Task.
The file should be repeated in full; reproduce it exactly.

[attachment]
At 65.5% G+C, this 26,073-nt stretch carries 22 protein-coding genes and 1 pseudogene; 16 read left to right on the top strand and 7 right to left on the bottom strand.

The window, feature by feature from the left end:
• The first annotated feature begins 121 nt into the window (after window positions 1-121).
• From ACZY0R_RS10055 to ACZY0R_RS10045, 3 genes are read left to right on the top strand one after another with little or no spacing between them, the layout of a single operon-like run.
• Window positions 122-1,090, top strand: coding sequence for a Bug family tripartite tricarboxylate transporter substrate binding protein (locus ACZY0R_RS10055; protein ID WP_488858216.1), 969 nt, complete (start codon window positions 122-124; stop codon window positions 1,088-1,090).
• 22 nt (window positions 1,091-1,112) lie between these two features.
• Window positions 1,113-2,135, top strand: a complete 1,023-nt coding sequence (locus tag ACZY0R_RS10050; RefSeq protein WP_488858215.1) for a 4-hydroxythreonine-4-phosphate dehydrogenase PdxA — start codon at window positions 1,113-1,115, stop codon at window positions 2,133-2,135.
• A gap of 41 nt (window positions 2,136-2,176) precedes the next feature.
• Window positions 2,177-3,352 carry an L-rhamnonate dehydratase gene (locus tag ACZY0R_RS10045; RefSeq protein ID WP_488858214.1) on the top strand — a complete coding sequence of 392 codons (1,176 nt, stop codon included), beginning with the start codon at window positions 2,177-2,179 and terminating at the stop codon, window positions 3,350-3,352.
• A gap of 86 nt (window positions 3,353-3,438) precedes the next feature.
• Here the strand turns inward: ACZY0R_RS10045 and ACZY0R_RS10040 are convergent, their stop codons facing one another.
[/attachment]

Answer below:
At 65.5% G+C, this 26,073-nt stretch carries 22 protein-coding genes and 1 pseudogene; 16 read left to right on the top strand and 7 right to left on the bottom strand.

The window, feature by feature from the left end:
• The first annotated feature begins 121 nt into the window (after window positions 1-121).
• From ACZY0R_RS10055 to ACZY0R_RS10045, 3 genes are read left to right on the top strand one after another with little or no spacing between them, the layout of a single operon-like run.
• Window positions 122-1,090, top strand: coding sequence for a Bug family tripartite tricarboxylate transporter substrate binding protein (locus ACZY0R_RS10055; protein ID WP_488858216.1), 969 nt, complete (start codon window positions 122-124; stop codon window positions 1,088-1,090).
• 22 nt (window positions 1,091-1,112) lie between these two features.
• Window positions 1,113-2,135, top strand: a complete 1,023-nt coding sequence (locus tag ACZY0R_RS10050; RefSeq protein WP_488858215.1) for a 4-hydroxythreonine-4-phosphate dehydrogenase PdxA — start codon at window positions 1,113-1,115, stop codon at window positions 2,133-2,135.
• A gap of 41 nt (window positions 2,136-2,176) precedes the next feature.
• Window positions 2,177-3,352 carry an L-rhamnonate dehydratase gene (locus tag ACZY0R_RS10045; RefSeq protein ID WP_488858214.1) on the top strand — a complete coding sequence of 392 codons (1,176 nt, stop codon included), beginning with the start codon at window positions 2,177-2,179 and terminating at the stop codon, window positions 3,350-3,352.
• A gap of 86 nt (window positions 3,353-3,438) precedes the next feature.
• Here the strand turns inward: ACZY0R_RS10045 and ACZY0R_RS10040 are convergent, their stop codons facing one another.